Image Shortcut Squeezing: Countering Perturbative Availability Poisons with Compression


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Perturbative availability poisoning (PAP) adds small changes to images to prevent their use for model training. Current research adopts the belief that practical and effective approaches to countering such poisons do not exist. In this paper, we argue that it is time to abandon this belief. We present extensive experiments showing that 12 state-of-the-art PAP methods are vulnerable to Image Shortcut Squeezing (ISS), which is based on simple compression. For example, on average, ISS restores the CIFAR-10 model accuracy to $81.73\%$, surpassing the previous best preprocessing-based countermeasures by $37.97\%$ absolute. ISS also (slightly) outperforms adversarial training and has higher generalizability to unseen perturbation norms and also higher efficiency. Our investigation reveals that the property of PAP perturbations depends on the type of surrogate model used for poison generation, and it explains why a specific ISS compression yields the best performance for a specific type of PAP perturbation. We further test stronger, adaptive poisoning, and show it falls short of being an ideal defense against ISS. Overall, our results demonstrate the importance of considering various (simple) countermeasures to ensure the meaningfulness of analysis carried out during the development of availability poisons.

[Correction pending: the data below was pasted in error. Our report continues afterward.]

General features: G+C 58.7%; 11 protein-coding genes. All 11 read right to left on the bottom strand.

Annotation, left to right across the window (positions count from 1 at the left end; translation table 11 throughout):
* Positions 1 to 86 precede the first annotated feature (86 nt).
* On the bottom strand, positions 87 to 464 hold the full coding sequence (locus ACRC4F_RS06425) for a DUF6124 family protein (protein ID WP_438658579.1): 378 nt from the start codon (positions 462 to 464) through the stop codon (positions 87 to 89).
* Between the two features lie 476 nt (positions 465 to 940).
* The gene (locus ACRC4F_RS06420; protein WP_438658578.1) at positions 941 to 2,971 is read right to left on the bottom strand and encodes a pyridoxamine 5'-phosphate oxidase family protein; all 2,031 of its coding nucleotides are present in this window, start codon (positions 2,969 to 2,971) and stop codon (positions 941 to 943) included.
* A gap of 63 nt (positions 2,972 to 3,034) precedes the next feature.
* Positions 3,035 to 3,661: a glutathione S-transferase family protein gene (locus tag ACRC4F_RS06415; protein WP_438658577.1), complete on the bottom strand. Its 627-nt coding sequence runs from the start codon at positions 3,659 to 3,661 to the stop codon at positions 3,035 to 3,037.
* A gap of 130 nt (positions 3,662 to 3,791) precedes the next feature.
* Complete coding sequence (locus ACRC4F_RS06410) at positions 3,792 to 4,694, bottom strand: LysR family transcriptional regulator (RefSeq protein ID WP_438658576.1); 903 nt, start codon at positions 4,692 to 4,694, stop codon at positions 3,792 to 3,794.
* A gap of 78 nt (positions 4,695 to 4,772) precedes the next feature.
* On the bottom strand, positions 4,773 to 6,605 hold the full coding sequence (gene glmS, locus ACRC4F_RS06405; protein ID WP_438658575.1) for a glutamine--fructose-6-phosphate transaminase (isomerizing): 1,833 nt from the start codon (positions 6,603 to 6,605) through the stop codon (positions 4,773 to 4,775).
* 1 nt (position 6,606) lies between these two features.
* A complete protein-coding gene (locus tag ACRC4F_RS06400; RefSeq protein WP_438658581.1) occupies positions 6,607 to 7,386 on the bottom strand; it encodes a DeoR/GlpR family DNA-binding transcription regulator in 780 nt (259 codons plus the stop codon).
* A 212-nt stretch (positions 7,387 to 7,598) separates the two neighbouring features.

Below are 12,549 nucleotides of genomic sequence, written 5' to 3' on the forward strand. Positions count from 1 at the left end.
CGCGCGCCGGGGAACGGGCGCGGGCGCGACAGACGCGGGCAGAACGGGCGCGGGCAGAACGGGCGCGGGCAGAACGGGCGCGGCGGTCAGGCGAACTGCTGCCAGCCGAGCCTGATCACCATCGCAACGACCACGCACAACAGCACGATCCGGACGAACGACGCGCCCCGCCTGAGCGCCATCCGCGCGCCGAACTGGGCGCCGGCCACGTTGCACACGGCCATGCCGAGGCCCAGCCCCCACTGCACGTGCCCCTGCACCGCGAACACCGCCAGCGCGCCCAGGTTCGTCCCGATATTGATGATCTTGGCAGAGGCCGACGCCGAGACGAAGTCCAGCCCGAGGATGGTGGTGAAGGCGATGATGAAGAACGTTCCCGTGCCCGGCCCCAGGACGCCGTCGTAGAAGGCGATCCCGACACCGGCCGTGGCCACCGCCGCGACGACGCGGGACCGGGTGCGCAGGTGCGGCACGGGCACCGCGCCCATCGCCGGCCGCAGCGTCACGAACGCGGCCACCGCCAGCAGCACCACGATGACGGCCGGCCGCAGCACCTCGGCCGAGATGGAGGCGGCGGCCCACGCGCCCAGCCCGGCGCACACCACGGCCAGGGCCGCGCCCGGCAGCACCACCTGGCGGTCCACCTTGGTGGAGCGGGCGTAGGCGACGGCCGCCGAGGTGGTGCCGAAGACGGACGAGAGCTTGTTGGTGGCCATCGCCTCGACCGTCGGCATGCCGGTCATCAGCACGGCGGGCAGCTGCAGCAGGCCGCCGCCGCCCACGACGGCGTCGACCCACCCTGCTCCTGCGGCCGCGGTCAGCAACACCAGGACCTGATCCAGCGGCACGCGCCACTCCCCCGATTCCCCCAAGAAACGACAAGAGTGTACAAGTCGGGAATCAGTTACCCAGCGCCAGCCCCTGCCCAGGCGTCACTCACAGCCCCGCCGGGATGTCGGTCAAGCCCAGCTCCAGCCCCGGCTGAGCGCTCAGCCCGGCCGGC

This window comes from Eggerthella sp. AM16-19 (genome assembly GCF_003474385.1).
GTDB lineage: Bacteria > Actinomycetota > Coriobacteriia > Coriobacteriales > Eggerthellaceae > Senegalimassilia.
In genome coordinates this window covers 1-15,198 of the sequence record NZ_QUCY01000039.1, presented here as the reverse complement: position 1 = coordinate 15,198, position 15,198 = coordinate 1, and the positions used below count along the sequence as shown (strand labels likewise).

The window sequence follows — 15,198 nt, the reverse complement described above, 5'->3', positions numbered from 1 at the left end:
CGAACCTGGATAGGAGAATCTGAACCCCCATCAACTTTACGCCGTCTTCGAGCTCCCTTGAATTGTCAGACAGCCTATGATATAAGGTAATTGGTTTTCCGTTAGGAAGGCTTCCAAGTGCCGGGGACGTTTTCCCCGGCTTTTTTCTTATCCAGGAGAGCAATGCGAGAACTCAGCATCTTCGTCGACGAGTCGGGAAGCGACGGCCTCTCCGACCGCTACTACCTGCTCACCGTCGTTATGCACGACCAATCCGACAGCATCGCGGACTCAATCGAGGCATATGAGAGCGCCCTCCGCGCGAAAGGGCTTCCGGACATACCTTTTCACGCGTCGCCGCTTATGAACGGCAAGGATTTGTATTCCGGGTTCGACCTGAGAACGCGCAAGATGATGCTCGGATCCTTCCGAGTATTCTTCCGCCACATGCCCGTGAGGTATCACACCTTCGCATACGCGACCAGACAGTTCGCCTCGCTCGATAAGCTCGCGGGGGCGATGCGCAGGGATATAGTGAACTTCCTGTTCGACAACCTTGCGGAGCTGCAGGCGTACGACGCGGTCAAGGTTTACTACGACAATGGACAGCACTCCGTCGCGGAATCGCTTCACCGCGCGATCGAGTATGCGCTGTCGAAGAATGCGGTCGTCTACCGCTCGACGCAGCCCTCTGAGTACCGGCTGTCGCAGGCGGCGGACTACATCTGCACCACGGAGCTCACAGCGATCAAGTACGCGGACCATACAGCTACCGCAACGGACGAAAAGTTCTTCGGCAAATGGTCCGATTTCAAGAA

compression,perturbative availability poisons
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